UAW, Automakers Resume Contract Talks Saturday As 'Unprecedented Strike' Underway 

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by Tyler Durden
Saturday, Sep 16, 2023 - 12:45 PM

On Friday, close to 13,000 United Auto Workers members went on strike at three plants in Michigan, Ohio, and Missouri. This approach, called 'selective strikes,' leaves big Detroit automakers guessing where the next labor action will emerge. Such tactics give union negotiators leverage at the bargaining table, with discussions set to restart on Saturday.

UAW strikes have targeted plants of General Motors, Ford, and Stellantis, the Chrysler parent company. Data from Wards Intelligence shows the three plants account for 9% of the Detroit companies' overall vehicle production in North America.

The union has a war chest of $825 million strike fund that can prolong the strikes if need be. On Thursday night, UAW boss Shawn Fain said the selective strike strategy "will keep the companies guessing" and "our national negotiators maximum leverage and flexibility in bargaining." 

More on the union's war chest from Deutsche Bank: 

Fain's demands need to be more attainable for automakers. He initially proposed a 40% pay hike for workers for a new four-year labor contract with automakers. All three automakers have counteroffered the union's pay hike demand at about half. 

Deutsche Bank provides a great snapshot of what the union demands and what automakers have offered. 

However, automakers are still far apart from the union's demands. Reuters cited the Detroit News, which said Stellantis raised its proposed pay hike from 17.5% on Wednesday to 19.5% on Friday. Other automakers, including Ford and General Motors, offered similar pay hikes that the union has rejected. 

Reuters noted the union and three automakers will resume bargaining on Saturday. 

Ford said in a statement the ripple effect of the strike is already being felt: 

"Our production system is highly interconnected, which means the UAW's targeted strike strategy will have knock-on effects for facilities that are not directly targeted for a work stoppage.

"Approximately 600 employees at Michigan Assembly Plant's body construction department and south sub-assembly area of integrated stamping were notified not to report to work Sept. 15. This is not a lockout. This layoff is a consequence of the strike at Michigan Assembly Plant's final assembly and paint departments, because the components built by these 600 employees use materials that must be e-coated for protection. E-coating is completed in the paint department, which is on strike."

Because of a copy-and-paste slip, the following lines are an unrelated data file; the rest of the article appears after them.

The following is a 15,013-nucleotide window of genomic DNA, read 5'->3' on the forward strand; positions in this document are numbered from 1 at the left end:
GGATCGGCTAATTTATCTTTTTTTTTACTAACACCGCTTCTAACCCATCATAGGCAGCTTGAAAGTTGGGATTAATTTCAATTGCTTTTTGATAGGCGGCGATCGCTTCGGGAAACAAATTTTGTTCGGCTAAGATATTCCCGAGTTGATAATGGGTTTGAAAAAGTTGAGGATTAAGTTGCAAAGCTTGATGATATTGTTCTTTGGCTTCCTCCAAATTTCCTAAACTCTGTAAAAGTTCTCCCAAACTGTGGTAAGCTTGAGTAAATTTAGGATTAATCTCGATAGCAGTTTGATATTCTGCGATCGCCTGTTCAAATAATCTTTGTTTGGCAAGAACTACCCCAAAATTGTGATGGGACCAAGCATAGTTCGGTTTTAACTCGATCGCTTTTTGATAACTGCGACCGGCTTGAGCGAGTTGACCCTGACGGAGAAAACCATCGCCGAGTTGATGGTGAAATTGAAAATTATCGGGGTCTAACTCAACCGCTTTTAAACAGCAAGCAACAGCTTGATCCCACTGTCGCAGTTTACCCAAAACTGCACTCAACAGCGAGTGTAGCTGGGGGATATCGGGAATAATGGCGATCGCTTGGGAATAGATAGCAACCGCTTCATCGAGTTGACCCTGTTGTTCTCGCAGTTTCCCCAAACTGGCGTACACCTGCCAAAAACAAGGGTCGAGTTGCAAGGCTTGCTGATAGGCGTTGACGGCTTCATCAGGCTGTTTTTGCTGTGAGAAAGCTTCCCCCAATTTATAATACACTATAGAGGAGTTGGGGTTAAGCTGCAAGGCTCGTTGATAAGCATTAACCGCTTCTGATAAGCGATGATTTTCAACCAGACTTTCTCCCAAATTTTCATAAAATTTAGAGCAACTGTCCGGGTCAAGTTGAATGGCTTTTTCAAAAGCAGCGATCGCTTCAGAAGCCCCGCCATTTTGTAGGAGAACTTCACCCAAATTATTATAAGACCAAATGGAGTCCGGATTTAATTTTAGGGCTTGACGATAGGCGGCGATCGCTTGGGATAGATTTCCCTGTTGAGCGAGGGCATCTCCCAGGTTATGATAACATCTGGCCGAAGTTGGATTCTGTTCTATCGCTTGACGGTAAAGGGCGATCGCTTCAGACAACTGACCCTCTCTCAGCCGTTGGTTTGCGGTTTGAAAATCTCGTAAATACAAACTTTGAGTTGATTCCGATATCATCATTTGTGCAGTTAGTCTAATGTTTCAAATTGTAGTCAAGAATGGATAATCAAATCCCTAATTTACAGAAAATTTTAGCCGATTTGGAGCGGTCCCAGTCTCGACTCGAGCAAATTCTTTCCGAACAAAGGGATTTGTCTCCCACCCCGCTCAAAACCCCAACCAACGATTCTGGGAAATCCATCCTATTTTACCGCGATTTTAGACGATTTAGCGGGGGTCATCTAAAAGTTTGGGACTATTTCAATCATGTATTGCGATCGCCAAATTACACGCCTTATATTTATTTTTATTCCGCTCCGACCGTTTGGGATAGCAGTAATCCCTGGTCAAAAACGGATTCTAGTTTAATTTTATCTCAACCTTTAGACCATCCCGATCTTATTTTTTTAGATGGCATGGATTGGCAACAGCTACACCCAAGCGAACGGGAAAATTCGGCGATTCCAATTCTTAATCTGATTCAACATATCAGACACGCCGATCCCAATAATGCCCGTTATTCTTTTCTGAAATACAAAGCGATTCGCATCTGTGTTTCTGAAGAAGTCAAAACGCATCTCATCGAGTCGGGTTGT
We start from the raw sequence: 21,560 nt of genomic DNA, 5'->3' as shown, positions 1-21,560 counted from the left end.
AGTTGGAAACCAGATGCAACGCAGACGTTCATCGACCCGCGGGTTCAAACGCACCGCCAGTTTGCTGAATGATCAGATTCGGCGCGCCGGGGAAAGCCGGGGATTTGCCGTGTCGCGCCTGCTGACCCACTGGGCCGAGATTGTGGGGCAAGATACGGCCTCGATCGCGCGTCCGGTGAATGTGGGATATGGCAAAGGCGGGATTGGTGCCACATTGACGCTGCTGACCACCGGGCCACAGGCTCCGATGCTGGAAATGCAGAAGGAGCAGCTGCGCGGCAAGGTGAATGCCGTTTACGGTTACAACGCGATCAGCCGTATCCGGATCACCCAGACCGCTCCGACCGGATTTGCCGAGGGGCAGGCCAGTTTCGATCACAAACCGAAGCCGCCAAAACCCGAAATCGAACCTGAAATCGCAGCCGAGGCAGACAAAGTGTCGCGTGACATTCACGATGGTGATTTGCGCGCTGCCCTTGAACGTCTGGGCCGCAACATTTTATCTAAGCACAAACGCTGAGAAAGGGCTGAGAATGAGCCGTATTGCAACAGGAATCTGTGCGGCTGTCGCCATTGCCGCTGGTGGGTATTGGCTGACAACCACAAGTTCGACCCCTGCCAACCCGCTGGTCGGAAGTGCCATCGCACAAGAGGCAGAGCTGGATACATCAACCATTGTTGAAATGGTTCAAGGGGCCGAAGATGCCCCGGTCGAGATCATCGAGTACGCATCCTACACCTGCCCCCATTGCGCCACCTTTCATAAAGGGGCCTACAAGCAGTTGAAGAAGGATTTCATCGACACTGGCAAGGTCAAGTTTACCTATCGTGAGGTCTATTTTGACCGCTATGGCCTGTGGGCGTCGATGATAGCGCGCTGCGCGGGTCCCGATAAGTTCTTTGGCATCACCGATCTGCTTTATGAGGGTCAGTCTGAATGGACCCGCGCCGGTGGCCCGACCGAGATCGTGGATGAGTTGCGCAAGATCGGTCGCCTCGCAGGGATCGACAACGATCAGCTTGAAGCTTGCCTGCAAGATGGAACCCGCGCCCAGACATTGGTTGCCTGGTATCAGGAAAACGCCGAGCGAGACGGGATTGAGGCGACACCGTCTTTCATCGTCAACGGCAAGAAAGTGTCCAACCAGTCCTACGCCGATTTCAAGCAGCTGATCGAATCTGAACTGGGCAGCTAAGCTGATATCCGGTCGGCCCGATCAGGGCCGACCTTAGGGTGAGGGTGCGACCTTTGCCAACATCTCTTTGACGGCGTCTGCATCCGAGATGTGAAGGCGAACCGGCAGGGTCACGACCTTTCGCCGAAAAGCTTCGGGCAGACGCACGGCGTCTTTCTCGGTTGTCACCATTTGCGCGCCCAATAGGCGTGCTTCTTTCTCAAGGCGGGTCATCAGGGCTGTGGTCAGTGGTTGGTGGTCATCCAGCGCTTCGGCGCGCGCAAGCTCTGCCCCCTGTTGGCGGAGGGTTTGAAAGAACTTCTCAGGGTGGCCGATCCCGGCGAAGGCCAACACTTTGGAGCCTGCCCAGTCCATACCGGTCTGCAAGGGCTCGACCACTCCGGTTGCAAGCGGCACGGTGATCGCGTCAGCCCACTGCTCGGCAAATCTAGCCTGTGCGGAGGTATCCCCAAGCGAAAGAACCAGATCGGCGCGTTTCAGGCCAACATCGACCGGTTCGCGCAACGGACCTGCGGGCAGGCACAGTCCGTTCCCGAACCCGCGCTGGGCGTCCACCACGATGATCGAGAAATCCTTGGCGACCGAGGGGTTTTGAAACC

Ford has temporarily laid off 600 workers at its Michigan Assembly Plant in Wayne. Also, General Motors told 2,000 workers at a Kansas car plant that operations will be shuttered next week.

UAW Boss Fain said Friday, "We're not going to wreck the economy. The truth is we are going to wreck the billionaire economy." 

The Biden administration sent two aides, Gene Sperling and acting labor secretary Julie Su, to Detroit to assist negotiations and urge both sides to agree on a new labor contract. 

Biden said that "no one wants a strike," but he believed "record corporate profits ... should be shared by record contracts for the UAW".

"The companies have made some significant offers. But I believe that should go further to ensure record corporate profits mean record contracts," the president continued. 

Even though Biden is the most pro-union president ever, some UAW members aren't thrilled with the president's handling of the economy:

"I see a lot more people, I guess, counting their pennies, more or less.

 "You mentioned Biden and they are like no that is not working anymore, we need to change things. And I hear lately on the news it is the Biden brand, the Biden brand, but we are not making enough money so we are going to go off the brand. Yes, I am tired. I want to retire one day, but based on the economy, I have to work to lunch the day of my funeral," Kelly Vankuren told Fox News host Jesse Watters.

So who is the winner after the dust settles? Mike Shedlock from MishTalk explains

There are two definitions of win, short-to-midterm and long term.

The long term view is easier to state. GM and Chrysler (now Stellantis) already went bankrupt once over untenable wages and benefits. It could easily happen again. And If the bondholders (not that I feel much sympathy for them) were not totally screwed in the last settlement, it would have been much worse for the unions.

Short term, I suspect everyone loses, but Fain and the UAW will temporarily cheer.

Record profits said Biden. Lovely. Then what? Then a preposterous deal, then bankruptcy?

The winner, according to The Wall Street Journal is Tesla's Elon Musk: "Whatever the UAW Strike Outcome, Elon Musk Has Already Won."